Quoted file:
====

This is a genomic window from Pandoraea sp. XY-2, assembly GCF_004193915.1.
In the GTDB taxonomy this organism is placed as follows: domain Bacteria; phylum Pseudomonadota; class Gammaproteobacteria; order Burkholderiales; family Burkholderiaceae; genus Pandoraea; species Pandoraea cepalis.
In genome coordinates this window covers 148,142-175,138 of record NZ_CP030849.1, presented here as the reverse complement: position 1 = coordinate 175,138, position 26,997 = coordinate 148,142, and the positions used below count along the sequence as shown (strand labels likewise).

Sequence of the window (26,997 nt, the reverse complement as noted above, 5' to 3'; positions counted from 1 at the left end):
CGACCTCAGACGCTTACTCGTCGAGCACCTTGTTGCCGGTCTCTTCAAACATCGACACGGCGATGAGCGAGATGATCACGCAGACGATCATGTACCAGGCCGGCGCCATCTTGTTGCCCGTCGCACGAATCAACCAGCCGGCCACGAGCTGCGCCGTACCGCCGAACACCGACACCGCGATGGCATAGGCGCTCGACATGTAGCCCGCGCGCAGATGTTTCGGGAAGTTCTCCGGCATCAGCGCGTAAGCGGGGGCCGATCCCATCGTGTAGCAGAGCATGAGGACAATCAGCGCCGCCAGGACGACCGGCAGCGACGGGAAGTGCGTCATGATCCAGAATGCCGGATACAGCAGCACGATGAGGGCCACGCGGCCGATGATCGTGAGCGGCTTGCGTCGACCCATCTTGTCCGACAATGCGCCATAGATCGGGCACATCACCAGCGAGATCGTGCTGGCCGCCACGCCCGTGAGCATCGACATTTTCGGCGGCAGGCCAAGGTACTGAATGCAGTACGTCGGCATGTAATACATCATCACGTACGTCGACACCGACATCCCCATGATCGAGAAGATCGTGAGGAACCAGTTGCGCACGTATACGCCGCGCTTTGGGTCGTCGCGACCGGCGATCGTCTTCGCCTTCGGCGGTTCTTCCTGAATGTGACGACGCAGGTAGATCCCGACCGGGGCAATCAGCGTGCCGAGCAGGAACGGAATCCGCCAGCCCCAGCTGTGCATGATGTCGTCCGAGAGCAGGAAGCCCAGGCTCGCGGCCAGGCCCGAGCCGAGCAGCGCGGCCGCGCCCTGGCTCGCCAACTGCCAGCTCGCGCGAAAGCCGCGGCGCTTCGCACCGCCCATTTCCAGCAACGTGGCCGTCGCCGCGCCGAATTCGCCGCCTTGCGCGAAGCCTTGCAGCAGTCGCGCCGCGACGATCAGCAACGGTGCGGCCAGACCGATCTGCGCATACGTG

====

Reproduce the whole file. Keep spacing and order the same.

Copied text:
This is a genomic window from Pandoraea sp. XY-2, assembly GCF_004193915.1.
In the GTDB taxonomy this organism is placed as follows: domain Bacteria; phylum Pseudomonadota; class Gammaproteobacteria; order Burkholderiales; family Burkholderiaceae; genus Pandoraea; species Pandoraea cepalis.
In genome coordinates this window covers 148,142-175,138 of record NZ_CP030849.1, presented here as the reverse complement: position 1 = coordinate 175,138, position 26,997 = coordinate 148,142, and the positions used below count along the sequence as shown (strand labels likewise).

Sequence of the window (26,997 nt, the reverse complement as noted above, 5' to 3'; positions counted from 1 at the left end):
CGACCTCAGACGCTTACTCGTCGAGCACCTTGTTGCCGGTCTCTTCAAACATCGACACGGCGATGAGCGAGATGATCACGCAGACGATCATGTACCAGGCCGGCGCCATCTTGTTGCCCGTCGCACGAATCAACCAGCCGGCCACGAGCTGCGCCGTACCGCCGAACACCGACACCGCGATGGCATAGGCGCTCGACATGTAGCCCGCGCGCAGATGTTTCGGGAAGTTCTCCGGCATCAGCGCGTAAGCGGGGGCCGATCCCATCGTGTAGCAGAGCATGAGGACAATCAGCGCCGCCAGGACGACCGGCAGCGACGGGAAGTGCGTCATGATCCAGAATGCCGGATACAGCAGCACGATGAGGGCCACGCGGCCGATGATCGTGAGCGGCTTGCGTCGACCCATCTTGTCCGACAATGCGCCATAGATCGGGCACATCACCAGCGAGATCGTGCTGGCCGCCACGCCCGTGAGCATCGACATTTTCGGCGGCAGGCCAAGGTACTGAATGCAGTACGTCGGCATGTAATACATCATCACGTACGTCGACACCGACATCCCCATGATCGAGAAGATCGTGAGGAACCAGTTGCGCACGTATACGCCGCGCTTTGGGTCGTCGCGACCGGCGATCGTCTTCGCCTTCGGCGGTTCTTCCTGAATGTGACGACGCAGGTAGATCCCGACCGGGGCAATCAGCGTGCCGAGCAGGAACGGAATCCGCCAGCCCCAGCTGTGCATGATGTCGTCCGAGAGCAGGAAGCCCAGGCTCGCGGCCAGGCCCGAGCCGAGCAGCGCGGCCGCGCCCTGGCTCGCCAACTGCCAGCTCGCGCGAAAGCCGCGGCGCTTCGCACCGCCCATTTCCAGCAACGTGGCCGTCGCCGCGCCGAATTCGCCGCCTTGCGCGAAGCCTTGCAGCAGTCGCGCCGCGACGATCAGCAACGGTGCGGCCAGACCGATCTGCGCATACGTG